Re: [dmarc-ietf] Summary comments on draft-ietf-dmarc-psd

"Murray S. Kucherawy" <superuser@gmail.com> Wed, 18 March 2020 23:29 UTC

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From: "Murray S. Kucherawy" <superuser@gmail.com>
Date: Wed, 18 Mar 2020 16:29:41 -0700
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To: Dave Crocker <dcrocker@bbiw.net>
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Subject: Re: [dmarc-ietf] Summary comments on draft-ietf-dmarc-psd
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On Sun, Mar 15, 2020 at 5:49 AM Dave Crocker <dhc@dcrocker.net> wrote:

> On 3/11/2020 8:36 PM, Murray S. Kucherawy wrote:
>
> Since we're mentioning a tree walk here, I believe we are ripe for a
> reopening of that debate.
>
> That's a shame. Besides created additional general cost, it creates an
> attack vector.
>
> Consider: From foo@bogus.bogus.bogus.bogus.bogus...bogus.bogus.example.com
>
Yeah, I'm familiar with the nature of the attack.   But based on what
amounts to the hallway track, it feels like the perspective of the DNS
community these days is that the currently deployed DNS infrastructure
could easily deal with such an attack, to at least the extent that it's not
a blocker for something potentially useful like resolving the
Organizational Domain problem for DMARC.

Tim might be able to elucidate here.

I believe where this is leading, though, is toward the notion that the use
> of the PSL should be considered external to DMARC.  I don't think anyone
> has disagreed with that assertion.
>
> And yet both DMARC and PSD have text tied to the term and its function.
>
My point here is that I believe we've already agreed that you're correct,
and this separation should happen, but there's no apparent urgency that
MUST be done before the PSD experiment can proceed.  Indeed, I'm fairly
certain the amount of code change in my own implementation in order to be
compliant with such a change in the specification is around zero.  The
audience for the experiment, by my read, also agrees, so they understand
the need, but this won't change the experiment either.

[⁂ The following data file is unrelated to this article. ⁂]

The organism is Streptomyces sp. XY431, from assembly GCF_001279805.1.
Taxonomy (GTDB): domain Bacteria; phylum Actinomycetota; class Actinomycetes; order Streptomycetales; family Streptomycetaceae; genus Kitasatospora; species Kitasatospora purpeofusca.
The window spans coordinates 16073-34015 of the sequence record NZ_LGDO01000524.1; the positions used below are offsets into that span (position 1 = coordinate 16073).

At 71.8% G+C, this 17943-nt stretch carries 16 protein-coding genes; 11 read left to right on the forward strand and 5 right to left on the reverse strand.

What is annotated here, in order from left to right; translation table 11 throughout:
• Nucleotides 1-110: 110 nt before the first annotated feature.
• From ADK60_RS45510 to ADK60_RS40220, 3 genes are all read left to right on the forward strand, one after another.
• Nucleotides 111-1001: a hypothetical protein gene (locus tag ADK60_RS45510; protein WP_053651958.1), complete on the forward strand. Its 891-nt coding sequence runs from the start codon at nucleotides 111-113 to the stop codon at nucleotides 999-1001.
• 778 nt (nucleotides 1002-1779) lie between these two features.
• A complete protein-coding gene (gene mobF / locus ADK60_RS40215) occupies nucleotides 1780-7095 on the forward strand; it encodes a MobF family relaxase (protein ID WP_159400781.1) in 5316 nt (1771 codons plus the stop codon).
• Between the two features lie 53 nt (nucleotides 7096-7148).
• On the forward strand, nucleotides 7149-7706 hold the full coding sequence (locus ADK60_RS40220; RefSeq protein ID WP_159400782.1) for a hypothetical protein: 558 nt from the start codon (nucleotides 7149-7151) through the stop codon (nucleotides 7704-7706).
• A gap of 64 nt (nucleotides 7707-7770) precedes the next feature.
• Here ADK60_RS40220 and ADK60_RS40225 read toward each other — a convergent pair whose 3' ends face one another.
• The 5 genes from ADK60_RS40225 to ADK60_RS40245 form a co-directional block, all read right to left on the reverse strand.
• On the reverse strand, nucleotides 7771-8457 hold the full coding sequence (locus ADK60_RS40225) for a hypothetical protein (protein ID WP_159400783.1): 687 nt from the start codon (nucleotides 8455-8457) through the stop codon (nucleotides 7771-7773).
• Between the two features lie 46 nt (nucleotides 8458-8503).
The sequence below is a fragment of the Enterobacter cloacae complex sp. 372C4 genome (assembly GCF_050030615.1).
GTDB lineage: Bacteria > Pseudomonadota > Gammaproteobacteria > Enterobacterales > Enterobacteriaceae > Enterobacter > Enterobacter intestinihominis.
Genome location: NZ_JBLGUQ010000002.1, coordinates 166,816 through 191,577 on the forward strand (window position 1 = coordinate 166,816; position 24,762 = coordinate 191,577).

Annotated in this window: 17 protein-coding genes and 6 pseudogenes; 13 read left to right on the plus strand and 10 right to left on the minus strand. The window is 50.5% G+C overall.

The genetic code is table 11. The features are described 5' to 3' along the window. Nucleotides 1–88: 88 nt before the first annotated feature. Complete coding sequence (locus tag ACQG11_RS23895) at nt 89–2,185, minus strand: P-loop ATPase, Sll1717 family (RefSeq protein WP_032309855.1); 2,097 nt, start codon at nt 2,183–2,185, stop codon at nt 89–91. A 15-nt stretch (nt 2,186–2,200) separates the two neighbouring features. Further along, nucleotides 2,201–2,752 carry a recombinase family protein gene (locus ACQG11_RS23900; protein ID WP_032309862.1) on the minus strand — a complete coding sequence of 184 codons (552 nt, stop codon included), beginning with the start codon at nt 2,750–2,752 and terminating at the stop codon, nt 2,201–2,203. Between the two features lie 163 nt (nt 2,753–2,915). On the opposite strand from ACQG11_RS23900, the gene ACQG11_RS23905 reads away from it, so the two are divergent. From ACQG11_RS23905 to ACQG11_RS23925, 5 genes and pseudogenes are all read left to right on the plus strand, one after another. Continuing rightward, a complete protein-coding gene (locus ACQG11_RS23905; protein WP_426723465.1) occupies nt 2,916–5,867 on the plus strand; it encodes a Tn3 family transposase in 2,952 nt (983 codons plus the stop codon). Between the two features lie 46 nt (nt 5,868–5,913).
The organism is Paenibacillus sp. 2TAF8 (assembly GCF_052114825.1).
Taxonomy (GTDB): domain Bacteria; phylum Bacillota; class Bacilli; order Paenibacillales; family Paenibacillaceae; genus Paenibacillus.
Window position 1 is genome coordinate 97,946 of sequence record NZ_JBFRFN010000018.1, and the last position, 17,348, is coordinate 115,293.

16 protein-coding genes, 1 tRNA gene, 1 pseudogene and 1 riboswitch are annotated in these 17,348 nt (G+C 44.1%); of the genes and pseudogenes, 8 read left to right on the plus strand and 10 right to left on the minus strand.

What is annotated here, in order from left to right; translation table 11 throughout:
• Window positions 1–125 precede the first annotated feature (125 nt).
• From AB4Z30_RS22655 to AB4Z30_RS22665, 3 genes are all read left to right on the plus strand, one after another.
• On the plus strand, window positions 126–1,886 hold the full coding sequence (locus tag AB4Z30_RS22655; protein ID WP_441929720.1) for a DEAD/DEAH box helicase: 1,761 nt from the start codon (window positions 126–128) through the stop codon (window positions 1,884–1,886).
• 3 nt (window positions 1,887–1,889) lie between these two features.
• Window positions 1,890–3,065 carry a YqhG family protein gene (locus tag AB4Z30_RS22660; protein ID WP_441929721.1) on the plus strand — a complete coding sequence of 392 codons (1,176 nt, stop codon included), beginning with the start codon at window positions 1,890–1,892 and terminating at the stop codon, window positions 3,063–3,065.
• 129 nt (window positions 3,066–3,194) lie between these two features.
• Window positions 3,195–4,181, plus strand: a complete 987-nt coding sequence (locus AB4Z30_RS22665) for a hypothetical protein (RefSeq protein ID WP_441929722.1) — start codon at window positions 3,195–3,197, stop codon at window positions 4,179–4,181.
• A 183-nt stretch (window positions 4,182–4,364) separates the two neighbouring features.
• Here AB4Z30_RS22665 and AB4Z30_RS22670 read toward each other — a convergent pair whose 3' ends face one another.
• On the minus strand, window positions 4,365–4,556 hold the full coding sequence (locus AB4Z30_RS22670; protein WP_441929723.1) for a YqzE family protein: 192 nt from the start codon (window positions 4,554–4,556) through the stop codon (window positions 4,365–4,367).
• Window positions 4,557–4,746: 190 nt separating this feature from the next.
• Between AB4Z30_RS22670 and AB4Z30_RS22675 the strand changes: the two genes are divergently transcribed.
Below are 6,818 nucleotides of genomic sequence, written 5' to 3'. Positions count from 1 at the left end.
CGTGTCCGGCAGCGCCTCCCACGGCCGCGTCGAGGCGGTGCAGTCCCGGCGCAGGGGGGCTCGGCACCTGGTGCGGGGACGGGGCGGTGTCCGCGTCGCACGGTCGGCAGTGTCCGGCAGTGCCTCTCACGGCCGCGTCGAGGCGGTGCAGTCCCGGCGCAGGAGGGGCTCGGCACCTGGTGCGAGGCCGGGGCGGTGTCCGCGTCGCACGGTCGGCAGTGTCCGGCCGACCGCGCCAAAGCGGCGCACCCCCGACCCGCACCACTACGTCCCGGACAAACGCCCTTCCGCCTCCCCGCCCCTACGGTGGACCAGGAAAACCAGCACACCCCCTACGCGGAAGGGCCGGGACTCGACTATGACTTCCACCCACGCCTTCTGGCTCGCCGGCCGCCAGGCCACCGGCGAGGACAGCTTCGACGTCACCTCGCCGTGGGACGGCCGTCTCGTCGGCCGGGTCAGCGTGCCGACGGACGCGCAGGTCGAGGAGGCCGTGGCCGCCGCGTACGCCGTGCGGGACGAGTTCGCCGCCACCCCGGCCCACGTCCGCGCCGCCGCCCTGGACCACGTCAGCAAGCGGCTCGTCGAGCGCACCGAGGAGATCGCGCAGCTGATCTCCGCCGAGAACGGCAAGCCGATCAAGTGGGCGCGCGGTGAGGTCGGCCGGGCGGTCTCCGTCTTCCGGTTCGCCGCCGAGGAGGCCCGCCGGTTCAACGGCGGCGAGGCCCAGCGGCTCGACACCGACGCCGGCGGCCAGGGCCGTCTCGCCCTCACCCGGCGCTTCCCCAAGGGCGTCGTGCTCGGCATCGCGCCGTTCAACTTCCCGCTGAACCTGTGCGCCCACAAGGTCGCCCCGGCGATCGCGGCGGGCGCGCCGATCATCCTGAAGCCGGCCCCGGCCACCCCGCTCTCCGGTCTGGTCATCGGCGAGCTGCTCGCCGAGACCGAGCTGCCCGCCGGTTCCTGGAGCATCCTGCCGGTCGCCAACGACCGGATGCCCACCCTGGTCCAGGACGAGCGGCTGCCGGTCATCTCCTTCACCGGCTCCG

>
> > 2. Externalizing internal difficulties
>> >
>> > Some organizations have sub-groups to which various administrative
>> > responsibilities have been delegated.  In general, there can be many
>> > levels of such delegation.  Not just two.
>> >
>> > For the cases the PSD specification is intended to cover,
>> > PSD seeks to adapt to slow DMARC adoption or non-existent domains for
>> > one of its delegated sub-groups, by looking for an even-higher-level
>> > encompassing record under a next-level Organizational Domain.  That is,
>> > PSD is specifying using two different Organizational Domains.  The usual
>> > one and its parent.
>> >
>> > A difficulty within the organization is being externalized to a burden
>> > for everyone else on the net.
>>
>
> Can you expand on how you see abuse of non-existent domains to be an
> exploitation of an internal problem?  Specifically, what's the internal
> problem being exploited?
>
> I apologize for not being more clear about what I meant.  I hope that the
> above effort elaborate on this suffices.  Basically it concerns an
> organization's inability to get its subordinates to publish DMARC records
> and problems with PSLs that lead to identifying the wrong domain as an OD.
> Or somesuch...
>
The issue PSD is attempting to address is mail sent as a nonexistent
subdomain.  For example, irs.gov doesn't have a subdomain called
auditors.irs.gov, so irrespective of any irs.gov DMARC policy, I could send
email as msk@auditors.irs.gov without limitation.  The goal here is to come
up with a mechanism to prevent this.  Obviously the maintainers of irs.gov
can't anticipate all possible nonexistent names that might be used, so
either something like PSD is needed, or some kind of wildcarding mechanism
is needed by which the domain owner can block any name they're not actually
using.  What such mechanism could be developed?  Don't wildcard TXT
records, for example, have some other side effects?

-MSK